Gen Z: What Now… And Where Do We Go From Here?

If there was a prize for the number of key people you’ve influenced before you are 18, Greta Thunberg would probably be a strong contender. She has had an extraordinary time in the last year, speaking at major conferences, going to key places, and meeting so many important world leaders. It’s sometimes hard to remember she will only be 18 later on in 2020. She is part of the Gen Z generation.

The large numbers of people born after the end of the Second World War, especially in the US and the UK, caused the phrase ‘baby boomer’ to be popular for a while, quickly shortened to just ‘boomer,’ and usually taken for simplicity as those born between 1945 and 1963. Those coming afterwards were far fewer in number; they ‘stopped the boom’, or ‘busted’ it, and so for a while were called the ‘baby busters’. This is a disparaging title, however, and when Douglas Coupland published his book Generation X: Tales for an Accelerated Culture in 1991 his phrase instantly stuck and they became ‘Gen X’ (born 1964 to 1982) from then on.

The children of Gen X could naturally be called Gen Y and they were for some time, and their grandchildren Gen Z, but with the Gen Y cohort being those born between 1983 and 2001, around the time of the dawn of the new millennium, the term ‘millennials’ became fashionable and has stuck ever since. Different people give slightly different years of birth for each cohort, but the years for Gen Z are here taken as 2002 to 2020: that is, they are all 21st century!

They weren’t born when 9/11 happened; only a few were born when Concorde was mothballed in 2003 and someone born in 2005 was only 11 when the Brexit Referendum took place! In 2005, 39% of the churches in England had no-one attending under the age of 11, and 49% had no-one between 11 and 14, so the number of Gen Z children in church is alarmingly few.

The latest large-scale count of numbers of children at church was the 2016 Scottish Church Census where, as an overall percentage, rather more go to church than in England (nationally 6.4% across all ages in 2020 compared with 4.9%). The Scottish Census, however, broke down the numbers of children under 16 attending church into three age groups. It showed there was very little difference between boys and girls but a quarter, 27%, of all children in church were under five, half, 52%, were between five and 11, and the remaining group, a fifth, 21%, were between 12 and 15. Collectively they were 15% of all Scottish churchgoers in 2016. In England the percentage in 2020 is estimated at 16%.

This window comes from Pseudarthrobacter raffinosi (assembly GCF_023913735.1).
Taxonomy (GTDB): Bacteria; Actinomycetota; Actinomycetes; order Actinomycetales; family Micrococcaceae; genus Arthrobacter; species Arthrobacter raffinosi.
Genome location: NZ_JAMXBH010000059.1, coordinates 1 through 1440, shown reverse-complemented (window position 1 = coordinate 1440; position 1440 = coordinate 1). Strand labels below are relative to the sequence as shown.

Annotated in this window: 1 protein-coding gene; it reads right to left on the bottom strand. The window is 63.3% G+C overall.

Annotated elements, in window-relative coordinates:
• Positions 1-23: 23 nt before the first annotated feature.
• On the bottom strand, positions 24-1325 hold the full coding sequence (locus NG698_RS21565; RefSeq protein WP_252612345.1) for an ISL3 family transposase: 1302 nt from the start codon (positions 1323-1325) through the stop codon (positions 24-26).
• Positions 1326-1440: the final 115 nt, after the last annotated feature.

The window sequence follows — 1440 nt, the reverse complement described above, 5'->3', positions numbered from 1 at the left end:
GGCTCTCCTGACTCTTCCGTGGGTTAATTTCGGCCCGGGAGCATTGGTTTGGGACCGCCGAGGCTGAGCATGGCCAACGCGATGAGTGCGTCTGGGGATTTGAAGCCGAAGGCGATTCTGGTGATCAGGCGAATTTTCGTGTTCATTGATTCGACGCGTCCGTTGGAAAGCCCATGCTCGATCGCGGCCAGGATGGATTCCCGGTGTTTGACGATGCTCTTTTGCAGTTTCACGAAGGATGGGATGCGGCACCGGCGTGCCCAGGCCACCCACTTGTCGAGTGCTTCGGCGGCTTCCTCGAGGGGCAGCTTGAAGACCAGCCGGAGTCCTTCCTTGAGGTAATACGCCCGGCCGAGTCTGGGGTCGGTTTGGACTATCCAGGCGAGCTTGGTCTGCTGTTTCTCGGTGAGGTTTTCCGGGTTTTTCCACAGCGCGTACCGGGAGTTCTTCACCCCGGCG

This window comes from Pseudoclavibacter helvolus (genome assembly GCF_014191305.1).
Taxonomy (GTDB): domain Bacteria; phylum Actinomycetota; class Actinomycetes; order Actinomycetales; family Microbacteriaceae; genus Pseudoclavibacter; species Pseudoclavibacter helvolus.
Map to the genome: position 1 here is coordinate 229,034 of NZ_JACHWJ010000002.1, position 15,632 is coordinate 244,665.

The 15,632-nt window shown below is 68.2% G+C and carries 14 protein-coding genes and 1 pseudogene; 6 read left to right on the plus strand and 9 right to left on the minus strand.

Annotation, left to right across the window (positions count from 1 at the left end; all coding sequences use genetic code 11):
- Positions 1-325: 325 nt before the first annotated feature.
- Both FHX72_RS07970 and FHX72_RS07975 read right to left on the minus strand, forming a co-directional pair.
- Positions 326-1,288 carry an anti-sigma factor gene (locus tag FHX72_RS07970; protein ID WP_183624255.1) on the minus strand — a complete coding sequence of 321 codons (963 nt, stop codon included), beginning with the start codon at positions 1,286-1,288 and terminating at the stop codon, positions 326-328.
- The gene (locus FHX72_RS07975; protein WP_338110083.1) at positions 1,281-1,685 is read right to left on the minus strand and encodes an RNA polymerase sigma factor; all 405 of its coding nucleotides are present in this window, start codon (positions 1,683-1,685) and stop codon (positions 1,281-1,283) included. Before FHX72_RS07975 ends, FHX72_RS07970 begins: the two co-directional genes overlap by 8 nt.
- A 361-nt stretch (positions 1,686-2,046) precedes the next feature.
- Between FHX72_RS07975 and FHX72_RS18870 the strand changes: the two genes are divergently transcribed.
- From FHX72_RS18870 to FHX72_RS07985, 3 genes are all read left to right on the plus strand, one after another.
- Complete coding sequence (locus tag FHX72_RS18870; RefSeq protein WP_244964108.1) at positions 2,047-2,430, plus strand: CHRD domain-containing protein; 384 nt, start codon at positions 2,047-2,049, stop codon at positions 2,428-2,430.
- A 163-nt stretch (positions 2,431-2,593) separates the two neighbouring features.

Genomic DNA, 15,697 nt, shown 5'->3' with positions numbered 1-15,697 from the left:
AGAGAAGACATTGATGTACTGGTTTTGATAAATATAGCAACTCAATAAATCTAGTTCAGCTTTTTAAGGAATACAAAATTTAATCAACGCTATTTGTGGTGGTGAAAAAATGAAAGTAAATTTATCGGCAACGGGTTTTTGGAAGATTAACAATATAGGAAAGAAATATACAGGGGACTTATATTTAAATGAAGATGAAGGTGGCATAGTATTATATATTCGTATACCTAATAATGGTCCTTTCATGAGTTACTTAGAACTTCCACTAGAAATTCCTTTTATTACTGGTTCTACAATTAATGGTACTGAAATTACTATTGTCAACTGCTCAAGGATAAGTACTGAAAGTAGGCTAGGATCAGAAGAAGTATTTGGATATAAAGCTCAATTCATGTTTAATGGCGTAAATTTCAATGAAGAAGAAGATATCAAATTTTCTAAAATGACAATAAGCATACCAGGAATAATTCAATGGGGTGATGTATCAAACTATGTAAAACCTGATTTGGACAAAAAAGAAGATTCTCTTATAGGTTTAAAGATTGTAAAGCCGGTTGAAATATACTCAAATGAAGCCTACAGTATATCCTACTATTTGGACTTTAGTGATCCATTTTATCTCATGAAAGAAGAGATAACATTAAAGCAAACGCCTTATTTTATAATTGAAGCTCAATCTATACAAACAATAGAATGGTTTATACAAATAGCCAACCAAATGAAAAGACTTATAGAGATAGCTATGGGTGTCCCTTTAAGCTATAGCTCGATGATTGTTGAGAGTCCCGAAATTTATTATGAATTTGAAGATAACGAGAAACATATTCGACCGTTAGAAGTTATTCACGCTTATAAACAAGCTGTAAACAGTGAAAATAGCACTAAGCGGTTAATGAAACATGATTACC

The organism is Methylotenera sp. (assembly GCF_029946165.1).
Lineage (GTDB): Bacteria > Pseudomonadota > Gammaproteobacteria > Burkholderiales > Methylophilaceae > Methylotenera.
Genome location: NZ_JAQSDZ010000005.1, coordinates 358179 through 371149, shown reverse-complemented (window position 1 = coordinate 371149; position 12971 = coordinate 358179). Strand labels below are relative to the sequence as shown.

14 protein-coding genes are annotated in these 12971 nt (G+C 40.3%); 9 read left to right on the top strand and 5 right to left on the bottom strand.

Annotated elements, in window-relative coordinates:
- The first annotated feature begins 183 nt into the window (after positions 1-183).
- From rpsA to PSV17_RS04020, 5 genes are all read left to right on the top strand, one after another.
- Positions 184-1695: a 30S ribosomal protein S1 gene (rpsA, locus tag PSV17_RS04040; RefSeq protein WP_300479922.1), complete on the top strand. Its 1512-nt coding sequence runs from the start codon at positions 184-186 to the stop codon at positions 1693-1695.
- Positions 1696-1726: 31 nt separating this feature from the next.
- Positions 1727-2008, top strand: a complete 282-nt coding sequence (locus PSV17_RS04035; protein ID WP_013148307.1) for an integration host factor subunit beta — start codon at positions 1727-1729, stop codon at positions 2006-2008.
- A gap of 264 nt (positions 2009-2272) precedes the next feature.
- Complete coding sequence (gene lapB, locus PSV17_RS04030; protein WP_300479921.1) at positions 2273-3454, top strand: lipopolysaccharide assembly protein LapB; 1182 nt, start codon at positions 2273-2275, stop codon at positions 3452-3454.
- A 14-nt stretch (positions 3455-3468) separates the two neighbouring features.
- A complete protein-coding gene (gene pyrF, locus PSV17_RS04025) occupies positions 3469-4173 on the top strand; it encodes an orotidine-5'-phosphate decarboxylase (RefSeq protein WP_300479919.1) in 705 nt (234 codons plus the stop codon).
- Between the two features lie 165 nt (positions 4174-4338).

When do people start to attend and start to leave church?

A 1994 survey, ‘Finding Faith’, asked current churchgoers at what age they had started coming to church. 72% said before they were 15. Some of these had stopped going to church, but at the time of the survey had returned. Of those who had stopped going to church, 2% had done so when aged between six and ten and 16% when aged 11 to 15. When did those now at church first experience a personal faith? Half, 51%, before they were 15. These results are similar to other surveys asking similar questions in years before 1994.

The peak age for leaving church was between 16 and 20, when 42% had done so. The average length of time ‘out of church’ was ten years, but for those who had stopped before they were 15 it was longer, some 16 years.

The results of these studies are seriously challenging. What caused young people and those in their 30s to actually find faith? The 1994 survey asked this as well, and the results by age of commitment to Christ are as follows:

For teenagers the positive factors were: Church attendance (86%); Reading the Bible (68%); Friends (60%); Worship experience (55%); Church activity (34%). The negative factors for teenagers were: Content with no faith (39%).

For those aged 26-40 the positive factors were: Reading the Bible (74%); Experience of homegroup (66%); Reading a book other than the Bible (49%); A particular life event (34%). The negative factors were: Christian integrity (36%); Not knowing how to pray (33%). (Note that churchgoing was not in the list for the older age group!)

A further survey along these lines for Gen Z and their parents would be invaluable in clarifying these trends for the new decade. Almost certainly the results today would be somewhat different, although friends, worship experience and Christian activities would still play a strong part. A recent Barna survey showed the huge importance of mothers encouraging churchgoing, and Christian grandparents also. Christian mothers also talk about the Bible (more than fathers), and especially about God’s forgiveness (as do grandparents). Somewhere into this mix social media would also feature.

Peter Brierley

Dr Peter Brierley can be contacted on peter@brierley or via